BAPTIST THOROUGH REFORMERS
THE FIFTH FEATURE OF THE
REFORM AT WHICH BAPTISTS AIM
THE ESTABLISHMENT OF THE CORRECT PRINCIPLE OF BIBLICAL TRANSLATION.
"And the Lord
answered me and said, Write the vision and make it plain
upon tables, that he may run that readeth it." HAB. 2:2.
GOD's solicitude for man's well-being and eternal salvation is truly wonderful. Having
made a revelation of his will, he is anxious that no ambiguity or indefiniteness should
obscure his commands from his erring creatures. He wishes to afford to ruined man all the
advantages possible, in order that he may be saved from the fearful consequences of his
sin and guilt. Hence, he has not involved his duty in mist and uncertainty, but, on the
contrary, he has revealed plainly all his moral requirements and positive institutions. In
addition to this, he has expressly commanded those to whom is committed the great work of
transcribing his will for others, to do it so plainly, that every duty may be recognized
with such ease, "that he may run that readeth it." But alas! alas! the express
command of Jehovah has been violated, and his benevolent designs toward our race in a
measure frustrated, by the efforts of those with whom the advancement of sect, and the
propagation of human dogmas, is of more importance than the glory of God and the salvation
Translators have not scrupled to bow to the mandate of kings, the dictation of conncils, the restrictions of Bible Society boards, and the promptings of sectarian prejudices, until the bare enunciation of the pririciple contained in the text, has come to be denounced as sectarianism; and faithful obedience to the plain requirements of Jehovah in this respect, is assailed as a close and narrow bigotry. This state of things calls loudly for reform. I present, then, as the Fifth Feature of the reform at which Bap,ists aim,
The Establishment of the Correct Principle of Biblical Translation.
In presenting this theme, let us inquire,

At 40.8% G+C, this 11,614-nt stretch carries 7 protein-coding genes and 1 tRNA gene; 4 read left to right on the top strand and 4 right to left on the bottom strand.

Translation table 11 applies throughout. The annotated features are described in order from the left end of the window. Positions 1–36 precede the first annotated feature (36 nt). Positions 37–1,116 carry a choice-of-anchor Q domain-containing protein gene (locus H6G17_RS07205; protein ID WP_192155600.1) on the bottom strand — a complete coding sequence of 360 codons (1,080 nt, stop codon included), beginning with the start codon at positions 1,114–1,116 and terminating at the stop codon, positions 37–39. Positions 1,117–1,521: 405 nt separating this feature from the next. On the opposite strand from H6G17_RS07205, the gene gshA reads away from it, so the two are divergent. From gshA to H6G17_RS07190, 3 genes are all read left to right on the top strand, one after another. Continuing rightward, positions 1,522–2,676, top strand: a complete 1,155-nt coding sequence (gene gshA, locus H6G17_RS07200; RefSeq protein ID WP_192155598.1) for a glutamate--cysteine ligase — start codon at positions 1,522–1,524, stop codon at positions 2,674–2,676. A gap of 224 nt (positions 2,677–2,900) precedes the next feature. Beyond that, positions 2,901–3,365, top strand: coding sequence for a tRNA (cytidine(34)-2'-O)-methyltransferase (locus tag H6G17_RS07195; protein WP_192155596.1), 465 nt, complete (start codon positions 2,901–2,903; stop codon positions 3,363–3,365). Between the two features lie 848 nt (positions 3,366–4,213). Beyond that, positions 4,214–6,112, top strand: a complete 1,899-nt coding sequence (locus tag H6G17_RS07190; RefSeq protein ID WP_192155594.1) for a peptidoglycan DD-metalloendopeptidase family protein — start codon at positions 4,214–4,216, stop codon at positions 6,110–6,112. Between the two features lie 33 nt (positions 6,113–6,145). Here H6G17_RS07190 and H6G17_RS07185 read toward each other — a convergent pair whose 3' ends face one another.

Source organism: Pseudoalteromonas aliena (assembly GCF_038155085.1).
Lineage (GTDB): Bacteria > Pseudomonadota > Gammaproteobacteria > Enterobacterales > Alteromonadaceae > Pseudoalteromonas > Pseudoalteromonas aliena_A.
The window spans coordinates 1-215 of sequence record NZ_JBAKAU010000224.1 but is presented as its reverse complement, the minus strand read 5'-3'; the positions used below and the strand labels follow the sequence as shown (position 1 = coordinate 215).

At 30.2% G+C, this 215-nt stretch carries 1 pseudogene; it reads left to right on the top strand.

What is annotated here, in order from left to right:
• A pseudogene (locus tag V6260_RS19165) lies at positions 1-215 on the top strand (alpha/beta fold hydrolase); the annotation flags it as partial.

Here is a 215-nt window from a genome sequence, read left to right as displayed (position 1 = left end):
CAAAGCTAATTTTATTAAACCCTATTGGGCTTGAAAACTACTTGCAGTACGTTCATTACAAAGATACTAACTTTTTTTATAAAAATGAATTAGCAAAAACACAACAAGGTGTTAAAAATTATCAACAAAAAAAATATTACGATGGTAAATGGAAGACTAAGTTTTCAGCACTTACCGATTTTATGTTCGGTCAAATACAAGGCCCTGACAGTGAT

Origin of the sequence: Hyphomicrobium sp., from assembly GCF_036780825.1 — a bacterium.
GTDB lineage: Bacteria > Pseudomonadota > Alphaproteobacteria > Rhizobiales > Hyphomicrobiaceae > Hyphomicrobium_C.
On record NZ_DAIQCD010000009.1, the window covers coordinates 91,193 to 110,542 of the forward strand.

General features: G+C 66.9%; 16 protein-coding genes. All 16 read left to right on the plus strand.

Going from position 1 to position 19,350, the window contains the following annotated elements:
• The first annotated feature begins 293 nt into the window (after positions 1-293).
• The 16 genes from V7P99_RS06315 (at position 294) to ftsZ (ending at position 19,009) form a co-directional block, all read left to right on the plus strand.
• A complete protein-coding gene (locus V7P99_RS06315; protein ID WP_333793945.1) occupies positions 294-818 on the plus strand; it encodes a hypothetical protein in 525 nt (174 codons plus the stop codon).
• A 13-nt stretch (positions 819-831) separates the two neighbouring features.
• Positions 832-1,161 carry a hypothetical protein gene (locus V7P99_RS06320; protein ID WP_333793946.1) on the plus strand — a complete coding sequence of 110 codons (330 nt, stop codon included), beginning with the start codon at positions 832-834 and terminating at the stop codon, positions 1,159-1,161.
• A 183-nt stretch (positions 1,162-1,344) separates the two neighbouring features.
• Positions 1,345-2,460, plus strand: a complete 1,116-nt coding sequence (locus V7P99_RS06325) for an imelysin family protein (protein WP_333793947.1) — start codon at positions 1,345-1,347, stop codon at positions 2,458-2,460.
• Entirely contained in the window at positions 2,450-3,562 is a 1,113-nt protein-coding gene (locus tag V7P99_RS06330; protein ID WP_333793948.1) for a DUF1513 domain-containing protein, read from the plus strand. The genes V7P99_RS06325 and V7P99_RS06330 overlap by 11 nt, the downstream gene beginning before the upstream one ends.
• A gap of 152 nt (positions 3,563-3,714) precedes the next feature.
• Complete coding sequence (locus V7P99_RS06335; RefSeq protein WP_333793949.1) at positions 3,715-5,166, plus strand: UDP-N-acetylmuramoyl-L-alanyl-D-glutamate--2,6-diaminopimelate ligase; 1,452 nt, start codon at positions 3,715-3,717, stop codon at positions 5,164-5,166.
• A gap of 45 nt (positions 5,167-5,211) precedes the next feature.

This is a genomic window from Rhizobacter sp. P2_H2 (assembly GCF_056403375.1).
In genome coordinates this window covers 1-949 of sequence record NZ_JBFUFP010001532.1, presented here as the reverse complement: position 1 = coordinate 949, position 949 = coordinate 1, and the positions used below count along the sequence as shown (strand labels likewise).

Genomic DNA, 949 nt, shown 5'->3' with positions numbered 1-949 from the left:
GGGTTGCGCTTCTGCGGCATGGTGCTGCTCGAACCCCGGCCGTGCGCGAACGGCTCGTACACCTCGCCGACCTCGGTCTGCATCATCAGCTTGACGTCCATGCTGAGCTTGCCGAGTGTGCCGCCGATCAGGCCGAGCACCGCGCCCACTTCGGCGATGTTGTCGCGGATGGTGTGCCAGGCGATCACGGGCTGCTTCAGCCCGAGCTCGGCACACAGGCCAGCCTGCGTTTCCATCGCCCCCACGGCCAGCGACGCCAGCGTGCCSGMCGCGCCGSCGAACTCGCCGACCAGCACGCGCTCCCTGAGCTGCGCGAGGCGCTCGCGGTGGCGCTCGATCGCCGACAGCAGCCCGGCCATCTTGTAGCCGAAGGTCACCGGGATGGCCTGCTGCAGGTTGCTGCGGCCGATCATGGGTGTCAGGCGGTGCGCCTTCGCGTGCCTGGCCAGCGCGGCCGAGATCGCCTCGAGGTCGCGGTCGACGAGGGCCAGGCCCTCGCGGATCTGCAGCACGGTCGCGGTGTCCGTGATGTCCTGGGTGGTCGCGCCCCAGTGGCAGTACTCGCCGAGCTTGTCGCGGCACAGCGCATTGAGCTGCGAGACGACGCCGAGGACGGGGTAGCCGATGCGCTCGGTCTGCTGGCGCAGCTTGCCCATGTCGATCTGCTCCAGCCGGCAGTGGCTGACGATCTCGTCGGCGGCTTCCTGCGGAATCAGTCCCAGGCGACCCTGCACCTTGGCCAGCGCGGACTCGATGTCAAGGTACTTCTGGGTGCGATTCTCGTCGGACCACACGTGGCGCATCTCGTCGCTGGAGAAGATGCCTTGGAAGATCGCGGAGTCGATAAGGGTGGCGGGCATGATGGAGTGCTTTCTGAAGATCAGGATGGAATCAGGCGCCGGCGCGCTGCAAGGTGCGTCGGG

I. What is the Correct Prinicple on, which Translations of the Holy Scriptures should be made.? To this I reply, that they should be conformed, as nearly as possible, to the inspired originals. Let it be remembered, that the Bible which we possess is a translation. The words of our English version are invested with Divine authority, only so far as they express just what the original expresses. I present this tliought because there is, in the minds of many, a superstitious reverence for the words and phrases of our English version. This being a translation, partakes more or less of the imperfections of the translators; and, in every instance where the original is not elearly and fully translated, it is the word of man, and not the Word of God. The Old Testament was originally written in Hebrew, and the New Testament in Greek. In translating, therefore, into English, or Burmese, or French, or Berman, or Bengali, or any other language, it is evident to any one, that the Hebrew and the Greek shonld be the standard to which these translations should be conformed.
It is further evident, that every word, that is capable of being translated, should be rendered into any other language so as to express just what the original did to those to whom it was given. There must be no transfer of a Hebrew or Greek word into English or Burrnese, for such a word would be unintelligible to the mere English or Burmese reader; and he must wait till some one, who understands these languages, shall come and explain to him the meaning of such words. Let me illnstrate:
Suppose an aged father, a Frenchman, writes a letter of instructions to his children and grandchildren, just as the former are about to emigrate to the United States. The letter is written in the French langnage, and is readily understood by the children. But the grandchildren grow up in ignorance of the French language, though they understand the English very well. Their parents die and leave the letter in their possession. In order to understand it, they must have it translated. Now suppose the person employed to translate, leaves here and there a word in French untranslated. Those words would be unintelligible to them. They would be transferred, not translated. In order to be a good translation, the letter must express in English, just what the original expressed in French. So with the Scriptures; the correct principle of translating them is to make them speak to all the nations just what they spake to those who had them from the hand of God just what the originals express.